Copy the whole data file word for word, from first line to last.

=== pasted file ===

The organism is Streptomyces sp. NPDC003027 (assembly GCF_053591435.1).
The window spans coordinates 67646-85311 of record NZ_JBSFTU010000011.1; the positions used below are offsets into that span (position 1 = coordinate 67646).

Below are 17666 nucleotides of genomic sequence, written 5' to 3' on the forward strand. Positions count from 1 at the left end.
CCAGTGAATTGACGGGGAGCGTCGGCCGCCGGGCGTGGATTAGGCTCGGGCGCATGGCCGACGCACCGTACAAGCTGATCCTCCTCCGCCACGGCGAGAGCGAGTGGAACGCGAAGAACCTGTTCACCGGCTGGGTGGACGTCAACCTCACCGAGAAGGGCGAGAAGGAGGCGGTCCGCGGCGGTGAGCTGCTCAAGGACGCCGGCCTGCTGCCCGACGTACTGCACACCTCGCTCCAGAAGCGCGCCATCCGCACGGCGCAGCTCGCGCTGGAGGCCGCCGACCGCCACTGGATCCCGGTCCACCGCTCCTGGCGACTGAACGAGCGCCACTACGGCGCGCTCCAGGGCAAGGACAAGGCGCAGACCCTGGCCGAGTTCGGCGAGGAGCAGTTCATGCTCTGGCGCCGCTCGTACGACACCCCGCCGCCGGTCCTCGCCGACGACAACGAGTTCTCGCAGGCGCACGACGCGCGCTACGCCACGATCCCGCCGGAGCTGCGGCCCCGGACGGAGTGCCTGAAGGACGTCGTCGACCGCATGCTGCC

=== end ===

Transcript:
The organism is Streptomyces sp. NPDC003027 (assembly GCF_053591435.1).
The window spans coordinates 67646-85311 of record NZ_JBSFTU010000011.1; the positions used below are offsets into that span (position 1 = coordinate 67646).

Below are 17666 nucleotides of genomic sequence, written 5' to 3' on the forward strand. Positions count from 1 at the left end.
CCAGTGAATTGACGGGGAGCGTCGGCCGCCGGGCGTGGATTAGGCTCGGGCGCATGGCCGACGCACCGTACAAGCTGATCCTCCTCCGCCACGGCGAGAGCGAGTGGAACGCGAAGAACCTGTTCACCGGCTGGGTGGACGTCAACCTCACCGAGAAGGGCGAGAAGGAGGCGGTCCGCGGCGGTGAGCTGCTCAAGGACGCCGGCCTGCTGCCCGACGTACTGCACACCTCGCTCCAGAAGCGCGCCATCCGCACGGCGCAGCTCGCGCTGGAGGCCGCCGACCGCCACTGGATCCCGGTCCACCGCTCCTGGCGACTGAACGAGCGCCACTACGGCGCGCTCCAGGGCAAGGACAAGGCGCAGACCCTGGCCGAGTTCGGCGAGGAGCAGTTCATGCTCTGGCGCCGCTCGTACGACACCCCGCCGCCGGTCCTCGCCGACGACAACGAGTTCTCGCAGGCGCACGACGCGCGCTACGCCACGATCCCGCCGGAGCTGCGGCCCCGGACGGAGTGCCTGAAGGACGTCGTCGACCGCATGCTGCC